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Stockholm Convention on Persistent Organic Pollutants (POPs)
- 23 May 2001: Representatives from over 130 countries gathered in Stockholm, Sweden, and held a conference for the global abolishment of POPs.
- 17 May 2004: The Convention took effect
- February 2007: 138 countries adhered to the Convention
- May 2009: Nine substances were added to the list of POPs at the 4th general meeting for the Stockholm Convention
- Based on the Precautionary Principle, the Convention aims to protect human health and the environment from POPs
- POPs (Persistent Organic Pollutants) are generally known as endocrine disrupters, and are artificially formed through production activities or waste treatment activities. Once taken into human bodies or ecosystems, POPs exist stably without breaking down, and cause changes in the body or ecosystem.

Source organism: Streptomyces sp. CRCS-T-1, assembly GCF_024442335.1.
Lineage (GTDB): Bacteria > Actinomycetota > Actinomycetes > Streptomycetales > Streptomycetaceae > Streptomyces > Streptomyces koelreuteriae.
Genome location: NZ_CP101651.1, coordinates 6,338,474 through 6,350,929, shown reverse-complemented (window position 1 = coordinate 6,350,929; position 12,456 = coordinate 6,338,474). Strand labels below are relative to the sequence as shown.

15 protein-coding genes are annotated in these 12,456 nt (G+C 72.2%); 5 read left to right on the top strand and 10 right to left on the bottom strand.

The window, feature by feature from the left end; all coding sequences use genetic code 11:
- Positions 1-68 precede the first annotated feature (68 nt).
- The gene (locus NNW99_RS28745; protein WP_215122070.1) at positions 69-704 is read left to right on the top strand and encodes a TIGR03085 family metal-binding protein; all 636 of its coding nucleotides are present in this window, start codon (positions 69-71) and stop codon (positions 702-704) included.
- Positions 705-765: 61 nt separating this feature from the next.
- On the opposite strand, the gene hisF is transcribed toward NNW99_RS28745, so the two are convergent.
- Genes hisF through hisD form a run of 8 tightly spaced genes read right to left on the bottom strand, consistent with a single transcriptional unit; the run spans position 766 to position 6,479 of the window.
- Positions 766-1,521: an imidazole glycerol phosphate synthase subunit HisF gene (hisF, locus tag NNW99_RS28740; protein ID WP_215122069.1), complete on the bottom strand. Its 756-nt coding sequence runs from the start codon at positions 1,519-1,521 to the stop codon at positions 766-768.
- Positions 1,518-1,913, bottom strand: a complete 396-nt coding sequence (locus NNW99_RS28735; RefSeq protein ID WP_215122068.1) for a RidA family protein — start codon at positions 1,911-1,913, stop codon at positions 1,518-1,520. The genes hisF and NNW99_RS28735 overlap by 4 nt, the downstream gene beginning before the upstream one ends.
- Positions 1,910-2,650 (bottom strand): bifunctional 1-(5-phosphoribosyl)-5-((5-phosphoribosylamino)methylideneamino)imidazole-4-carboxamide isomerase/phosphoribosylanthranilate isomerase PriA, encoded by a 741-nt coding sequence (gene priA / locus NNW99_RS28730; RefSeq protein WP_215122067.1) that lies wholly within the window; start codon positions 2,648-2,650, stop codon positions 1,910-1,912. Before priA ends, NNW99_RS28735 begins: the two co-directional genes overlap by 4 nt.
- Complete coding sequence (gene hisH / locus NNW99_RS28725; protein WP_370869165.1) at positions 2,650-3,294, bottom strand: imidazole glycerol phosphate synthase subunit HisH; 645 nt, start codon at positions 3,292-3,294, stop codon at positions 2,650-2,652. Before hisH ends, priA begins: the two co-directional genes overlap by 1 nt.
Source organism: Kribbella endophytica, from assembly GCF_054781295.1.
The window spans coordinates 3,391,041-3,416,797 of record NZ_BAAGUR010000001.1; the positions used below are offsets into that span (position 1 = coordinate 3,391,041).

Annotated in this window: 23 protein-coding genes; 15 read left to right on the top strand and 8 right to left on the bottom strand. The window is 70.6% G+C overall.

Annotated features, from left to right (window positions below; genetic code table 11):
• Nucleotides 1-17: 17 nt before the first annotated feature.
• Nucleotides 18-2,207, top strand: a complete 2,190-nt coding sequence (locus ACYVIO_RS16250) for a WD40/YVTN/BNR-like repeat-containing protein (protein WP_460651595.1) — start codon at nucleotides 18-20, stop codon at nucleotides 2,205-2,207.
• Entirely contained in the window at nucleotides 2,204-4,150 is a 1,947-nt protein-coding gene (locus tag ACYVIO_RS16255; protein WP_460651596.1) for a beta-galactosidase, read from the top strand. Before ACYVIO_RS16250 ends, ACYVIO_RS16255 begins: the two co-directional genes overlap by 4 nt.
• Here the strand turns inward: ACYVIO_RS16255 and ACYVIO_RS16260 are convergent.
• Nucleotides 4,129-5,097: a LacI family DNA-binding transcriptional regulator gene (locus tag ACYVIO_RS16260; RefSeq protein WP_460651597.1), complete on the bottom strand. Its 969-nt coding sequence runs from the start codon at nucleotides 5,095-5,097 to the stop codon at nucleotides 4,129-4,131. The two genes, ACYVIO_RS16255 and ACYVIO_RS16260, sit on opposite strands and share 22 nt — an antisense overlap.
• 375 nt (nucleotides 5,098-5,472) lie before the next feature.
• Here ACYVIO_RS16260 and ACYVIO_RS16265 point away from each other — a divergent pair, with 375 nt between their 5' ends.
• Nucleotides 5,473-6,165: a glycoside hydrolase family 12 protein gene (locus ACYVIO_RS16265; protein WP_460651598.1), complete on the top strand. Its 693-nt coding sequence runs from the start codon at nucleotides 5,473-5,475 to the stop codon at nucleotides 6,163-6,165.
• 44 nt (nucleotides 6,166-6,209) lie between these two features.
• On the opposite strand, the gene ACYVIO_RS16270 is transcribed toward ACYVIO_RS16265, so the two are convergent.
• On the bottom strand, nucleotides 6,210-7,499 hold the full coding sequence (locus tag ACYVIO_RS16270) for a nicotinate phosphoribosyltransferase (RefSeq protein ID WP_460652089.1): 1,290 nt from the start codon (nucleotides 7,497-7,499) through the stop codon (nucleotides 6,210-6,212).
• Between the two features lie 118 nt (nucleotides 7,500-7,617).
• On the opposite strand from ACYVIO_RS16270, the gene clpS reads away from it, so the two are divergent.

- The 1st List of POPs (12 substances)
The 2nd List of POPs (9 substances)
* PFOS: Perfluorooctane sulfonic acid
* PFOSF: Perfluorooctane sulfonyl fluoride
* Attachment A: Abolishment, Attachment B : Restrictions, Attachment C : Unintentionally formed substances
* PFOS evaluations at four-year intervals from 2015, applications with alternative technologies recognized are excluded from the permanent exemptions
Applications for permanent exemptions: Optical images, aircraft coatings, metal cleaning, medical devices, semiconductor coating and flame proof coatings Applications for special exemptions: Optical masks (semiconductors and LCDs), color printers, textiles, paper and carpets
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